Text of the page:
Formal translation, whether written, oral, or signed, leads equally to producing a quality printed, audio, or visual product that then can serve as a Biblical standard. It can be distributed and used for reference, study, memorization, and meditation as an authoritative source. It might be a complete Bible, a partial Bible, like a New or Old Testament. It might be a panoramic Bible that presents a selection of books, partial books, or even passages that can stand on their own. Bibles are categorized by at least by four general translation styles: literal, meaning-based, paraphrased and contextualized. I will be focusing next on various art forms of how Scriptures currently are being published:

  • Written Scripture is any communication that uses visual marks (letters, symbols, or pictures) and formal literate grammar and discourse rules to tell the meaning of the Bible message accurately, clearly, and naturally. It generally arranges the messages according to the Canon and separates the documents by chapter and verse. Some recognized authority has reviewed it for accuracy and approved it for distribution. This Scripture might be distributed as a printed version on paper as a book or as a digital document for use on computers, mobile phones or other relevant technology.
  • Audio Scripture is typically an audio version of written Scripture and it generally uses the Canon and the chapter and verse definitions of the messages. Audio Scripture might be dramatized and, as such, it has different voices speaking as the different persons of the stories. It might have sound effects that reflect the setting, as well as background music. It is produced and distributed for use on relevant audio devices.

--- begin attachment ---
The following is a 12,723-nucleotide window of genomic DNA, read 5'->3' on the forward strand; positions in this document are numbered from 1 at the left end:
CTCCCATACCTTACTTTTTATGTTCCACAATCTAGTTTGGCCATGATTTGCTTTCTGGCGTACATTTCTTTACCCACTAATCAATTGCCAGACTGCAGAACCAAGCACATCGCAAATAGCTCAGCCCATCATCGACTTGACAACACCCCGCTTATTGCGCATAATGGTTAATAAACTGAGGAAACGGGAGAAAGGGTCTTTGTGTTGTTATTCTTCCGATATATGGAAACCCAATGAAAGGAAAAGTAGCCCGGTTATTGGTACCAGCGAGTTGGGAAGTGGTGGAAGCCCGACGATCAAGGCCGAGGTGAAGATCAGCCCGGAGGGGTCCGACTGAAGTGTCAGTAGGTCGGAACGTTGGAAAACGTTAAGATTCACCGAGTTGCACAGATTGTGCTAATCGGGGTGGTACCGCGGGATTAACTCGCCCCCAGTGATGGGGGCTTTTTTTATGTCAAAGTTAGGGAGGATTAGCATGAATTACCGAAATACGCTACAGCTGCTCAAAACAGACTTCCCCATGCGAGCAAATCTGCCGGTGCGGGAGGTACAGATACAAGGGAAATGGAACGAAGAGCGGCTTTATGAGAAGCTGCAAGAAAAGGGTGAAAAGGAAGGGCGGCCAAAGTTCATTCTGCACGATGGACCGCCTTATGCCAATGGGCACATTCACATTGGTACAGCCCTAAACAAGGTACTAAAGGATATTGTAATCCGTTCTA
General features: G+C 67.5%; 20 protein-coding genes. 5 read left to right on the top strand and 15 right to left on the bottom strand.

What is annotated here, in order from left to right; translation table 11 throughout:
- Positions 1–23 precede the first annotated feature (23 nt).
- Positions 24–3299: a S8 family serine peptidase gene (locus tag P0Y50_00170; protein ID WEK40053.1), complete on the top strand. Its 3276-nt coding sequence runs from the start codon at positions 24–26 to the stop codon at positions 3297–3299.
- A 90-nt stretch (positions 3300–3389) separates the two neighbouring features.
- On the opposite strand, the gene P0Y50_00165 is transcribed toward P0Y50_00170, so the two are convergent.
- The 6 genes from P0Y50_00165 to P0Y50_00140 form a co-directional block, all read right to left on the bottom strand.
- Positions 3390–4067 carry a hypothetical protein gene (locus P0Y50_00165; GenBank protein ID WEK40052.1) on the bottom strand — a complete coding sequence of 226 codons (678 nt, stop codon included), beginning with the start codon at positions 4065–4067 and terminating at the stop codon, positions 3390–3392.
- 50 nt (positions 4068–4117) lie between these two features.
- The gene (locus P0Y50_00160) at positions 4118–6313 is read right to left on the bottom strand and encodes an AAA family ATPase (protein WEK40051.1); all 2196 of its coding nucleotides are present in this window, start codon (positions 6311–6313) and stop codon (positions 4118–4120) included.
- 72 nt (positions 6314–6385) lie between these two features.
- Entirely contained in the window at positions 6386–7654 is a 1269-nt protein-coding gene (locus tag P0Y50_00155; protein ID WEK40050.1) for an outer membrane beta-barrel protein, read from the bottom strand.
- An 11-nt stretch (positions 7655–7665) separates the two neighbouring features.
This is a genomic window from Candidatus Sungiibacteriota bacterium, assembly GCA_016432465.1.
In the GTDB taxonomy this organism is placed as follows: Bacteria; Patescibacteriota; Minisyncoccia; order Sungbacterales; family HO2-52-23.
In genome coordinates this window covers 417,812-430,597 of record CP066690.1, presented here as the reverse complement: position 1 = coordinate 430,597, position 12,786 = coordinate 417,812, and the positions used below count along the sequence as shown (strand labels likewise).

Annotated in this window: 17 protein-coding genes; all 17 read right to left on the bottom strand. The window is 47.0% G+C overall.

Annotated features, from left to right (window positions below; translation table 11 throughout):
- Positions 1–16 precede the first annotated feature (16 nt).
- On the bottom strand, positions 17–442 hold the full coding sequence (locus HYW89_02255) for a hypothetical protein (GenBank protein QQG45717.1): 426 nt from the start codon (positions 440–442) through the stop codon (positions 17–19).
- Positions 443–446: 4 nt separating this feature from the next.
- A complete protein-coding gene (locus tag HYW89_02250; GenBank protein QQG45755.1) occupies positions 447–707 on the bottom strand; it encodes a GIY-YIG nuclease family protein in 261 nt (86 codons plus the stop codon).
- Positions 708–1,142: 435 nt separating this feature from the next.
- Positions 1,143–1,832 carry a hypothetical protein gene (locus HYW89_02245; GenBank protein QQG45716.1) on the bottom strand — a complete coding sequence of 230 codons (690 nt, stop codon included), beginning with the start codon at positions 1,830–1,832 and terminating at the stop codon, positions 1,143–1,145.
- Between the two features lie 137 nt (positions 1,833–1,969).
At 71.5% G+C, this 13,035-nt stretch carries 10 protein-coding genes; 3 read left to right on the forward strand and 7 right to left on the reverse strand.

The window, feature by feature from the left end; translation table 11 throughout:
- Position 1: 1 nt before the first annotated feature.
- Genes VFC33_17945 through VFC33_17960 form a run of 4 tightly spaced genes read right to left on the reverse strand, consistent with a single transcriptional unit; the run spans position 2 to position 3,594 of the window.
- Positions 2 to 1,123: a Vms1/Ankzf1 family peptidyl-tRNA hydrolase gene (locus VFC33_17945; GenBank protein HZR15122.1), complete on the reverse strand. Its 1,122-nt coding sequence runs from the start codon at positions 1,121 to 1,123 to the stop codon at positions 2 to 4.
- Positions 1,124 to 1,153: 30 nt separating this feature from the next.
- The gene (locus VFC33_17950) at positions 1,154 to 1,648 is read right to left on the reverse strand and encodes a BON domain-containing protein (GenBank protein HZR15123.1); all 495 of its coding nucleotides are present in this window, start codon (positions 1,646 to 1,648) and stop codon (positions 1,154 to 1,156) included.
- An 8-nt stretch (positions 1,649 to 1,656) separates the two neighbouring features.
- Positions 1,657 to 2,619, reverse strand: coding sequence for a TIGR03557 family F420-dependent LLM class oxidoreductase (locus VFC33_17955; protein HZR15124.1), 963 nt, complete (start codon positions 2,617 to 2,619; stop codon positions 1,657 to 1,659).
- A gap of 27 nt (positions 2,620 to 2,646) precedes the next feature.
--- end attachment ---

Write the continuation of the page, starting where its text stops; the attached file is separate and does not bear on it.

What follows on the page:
• Oral Scripture is any oral communication that tells the meaning of the Bible message accurately, clearly, and naturally in meaningful chunks. It needs to include all necessary nonverbal communication. The choice of words, verbal expressions and oral discourse help to communicate the message most effectively. Like written materials, it should be reviewed by a consultant for accuracy. When satisfactory, someone needs to approve it for distribution as an audio recording. Technically oral Scripture is also audio Scripture.
  • Signed Scripture is a visualized version of the Bible that signs the meaning of the Bible message accurately, clearly, and naturally in meaningful chunks using sign discourse. Like written materials, it should be reviewed by a consultant for accuracy. When satisfactory, someone needs to approve it for distribution as a video recording.
  • Visual Scripture is typically a dramatized version of Scripture that includes a vocalized text of a written or oral Bible in meaningful chunks without any additions or changes. It is a visualization of the Biblical texts acted out in a setting that reflects a Biblical historical and cultural context. There are opportunities to communicate better through voice intonation, sound effects, music. The challenges are that such modifications may not communicate well and even miss-communicate. Those innovations also will likely add anecdotal information by virtue of creating the visuals. Technically a signed Bible is also a form of a visual Bible, with the difference that the scripture message is signed. It is produced and distributed for use on relevant video devices.